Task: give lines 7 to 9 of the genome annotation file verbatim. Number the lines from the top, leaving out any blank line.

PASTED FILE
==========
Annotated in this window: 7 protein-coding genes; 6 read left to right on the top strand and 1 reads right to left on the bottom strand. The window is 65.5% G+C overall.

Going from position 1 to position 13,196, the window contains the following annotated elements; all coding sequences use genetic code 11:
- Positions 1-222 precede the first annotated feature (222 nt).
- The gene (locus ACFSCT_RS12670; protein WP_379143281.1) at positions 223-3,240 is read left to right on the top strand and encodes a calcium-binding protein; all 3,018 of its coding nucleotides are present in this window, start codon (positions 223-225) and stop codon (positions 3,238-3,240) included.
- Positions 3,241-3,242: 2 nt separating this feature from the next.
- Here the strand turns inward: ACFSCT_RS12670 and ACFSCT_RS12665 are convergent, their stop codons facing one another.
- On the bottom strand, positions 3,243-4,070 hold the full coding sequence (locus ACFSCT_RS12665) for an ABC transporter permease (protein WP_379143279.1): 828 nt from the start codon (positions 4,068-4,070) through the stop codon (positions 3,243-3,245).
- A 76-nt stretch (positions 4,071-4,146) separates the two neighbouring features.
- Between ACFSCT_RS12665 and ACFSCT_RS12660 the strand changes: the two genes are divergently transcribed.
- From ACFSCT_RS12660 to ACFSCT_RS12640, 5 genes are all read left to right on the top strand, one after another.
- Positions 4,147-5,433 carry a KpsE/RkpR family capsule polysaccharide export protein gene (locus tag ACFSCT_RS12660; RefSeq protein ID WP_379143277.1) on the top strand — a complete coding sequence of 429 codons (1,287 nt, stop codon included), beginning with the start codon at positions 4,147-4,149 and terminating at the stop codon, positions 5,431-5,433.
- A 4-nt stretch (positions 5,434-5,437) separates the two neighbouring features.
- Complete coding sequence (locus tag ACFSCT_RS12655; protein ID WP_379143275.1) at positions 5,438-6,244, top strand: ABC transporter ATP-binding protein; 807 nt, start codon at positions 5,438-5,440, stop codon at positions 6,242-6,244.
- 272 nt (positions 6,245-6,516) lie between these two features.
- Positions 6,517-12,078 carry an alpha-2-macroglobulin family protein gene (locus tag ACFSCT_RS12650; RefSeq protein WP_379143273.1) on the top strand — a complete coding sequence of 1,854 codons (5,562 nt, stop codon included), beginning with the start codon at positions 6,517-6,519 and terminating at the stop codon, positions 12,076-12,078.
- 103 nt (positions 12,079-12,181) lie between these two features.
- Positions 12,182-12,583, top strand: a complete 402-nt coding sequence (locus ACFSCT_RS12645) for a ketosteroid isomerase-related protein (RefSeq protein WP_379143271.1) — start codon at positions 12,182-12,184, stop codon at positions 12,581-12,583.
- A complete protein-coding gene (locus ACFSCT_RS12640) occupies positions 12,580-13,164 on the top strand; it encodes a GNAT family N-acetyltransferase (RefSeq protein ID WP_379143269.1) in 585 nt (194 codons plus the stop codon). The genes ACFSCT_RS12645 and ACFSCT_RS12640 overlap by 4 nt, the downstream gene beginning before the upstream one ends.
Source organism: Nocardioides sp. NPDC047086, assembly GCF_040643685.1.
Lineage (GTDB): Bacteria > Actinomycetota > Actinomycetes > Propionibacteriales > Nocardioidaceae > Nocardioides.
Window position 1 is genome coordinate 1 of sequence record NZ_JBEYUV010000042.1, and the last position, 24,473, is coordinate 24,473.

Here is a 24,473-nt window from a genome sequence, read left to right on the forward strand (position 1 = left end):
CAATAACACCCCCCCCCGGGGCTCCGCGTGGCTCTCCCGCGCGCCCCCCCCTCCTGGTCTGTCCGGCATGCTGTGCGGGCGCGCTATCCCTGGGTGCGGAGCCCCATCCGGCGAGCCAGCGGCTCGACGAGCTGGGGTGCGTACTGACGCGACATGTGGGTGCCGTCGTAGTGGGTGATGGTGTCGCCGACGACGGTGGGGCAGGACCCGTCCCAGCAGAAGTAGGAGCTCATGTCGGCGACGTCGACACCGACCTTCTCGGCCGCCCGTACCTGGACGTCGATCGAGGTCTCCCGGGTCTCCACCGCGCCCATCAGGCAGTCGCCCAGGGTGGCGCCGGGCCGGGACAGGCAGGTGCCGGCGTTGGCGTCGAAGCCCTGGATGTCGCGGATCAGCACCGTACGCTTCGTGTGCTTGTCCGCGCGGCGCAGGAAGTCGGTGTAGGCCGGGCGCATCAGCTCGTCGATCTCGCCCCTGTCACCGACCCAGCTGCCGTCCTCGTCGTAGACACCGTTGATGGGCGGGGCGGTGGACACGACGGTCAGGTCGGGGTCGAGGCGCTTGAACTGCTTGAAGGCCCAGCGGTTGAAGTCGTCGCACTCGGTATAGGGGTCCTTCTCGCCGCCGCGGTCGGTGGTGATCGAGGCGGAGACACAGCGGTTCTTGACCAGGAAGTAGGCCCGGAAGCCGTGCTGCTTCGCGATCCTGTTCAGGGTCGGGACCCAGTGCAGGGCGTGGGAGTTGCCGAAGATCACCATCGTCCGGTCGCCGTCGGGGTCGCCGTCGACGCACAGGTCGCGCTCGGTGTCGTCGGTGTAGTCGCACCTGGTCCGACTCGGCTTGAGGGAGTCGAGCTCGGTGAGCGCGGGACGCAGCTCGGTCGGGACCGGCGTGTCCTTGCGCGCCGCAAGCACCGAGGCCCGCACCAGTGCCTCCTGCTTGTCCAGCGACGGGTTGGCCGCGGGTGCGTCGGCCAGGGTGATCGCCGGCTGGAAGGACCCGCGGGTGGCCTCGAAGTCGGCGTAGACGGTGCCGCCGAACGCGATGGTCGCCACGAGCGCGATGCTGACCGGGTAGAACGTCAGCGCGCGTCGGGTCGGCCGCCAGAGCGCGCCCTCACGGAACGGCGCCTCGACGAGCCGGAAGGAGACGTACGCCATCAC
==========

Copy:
- On the bottom strand, positions 3,243-4,070 hold the full coding sequence (locus ACFSCT_RS12665) for an ABC transporter permease (protein WP_379143279.1): 828 nt from the start codon (positions 4,068-4,070) through the stop codon (positions 3,243-3,245).
- A 76-nt stretch (positions 4,071-4,146) separates the two neighbouring features.
- Between ACFSCT_RS12665 and ACFSCT_RS12660 the strand changes: the two genes are divergently transcribed.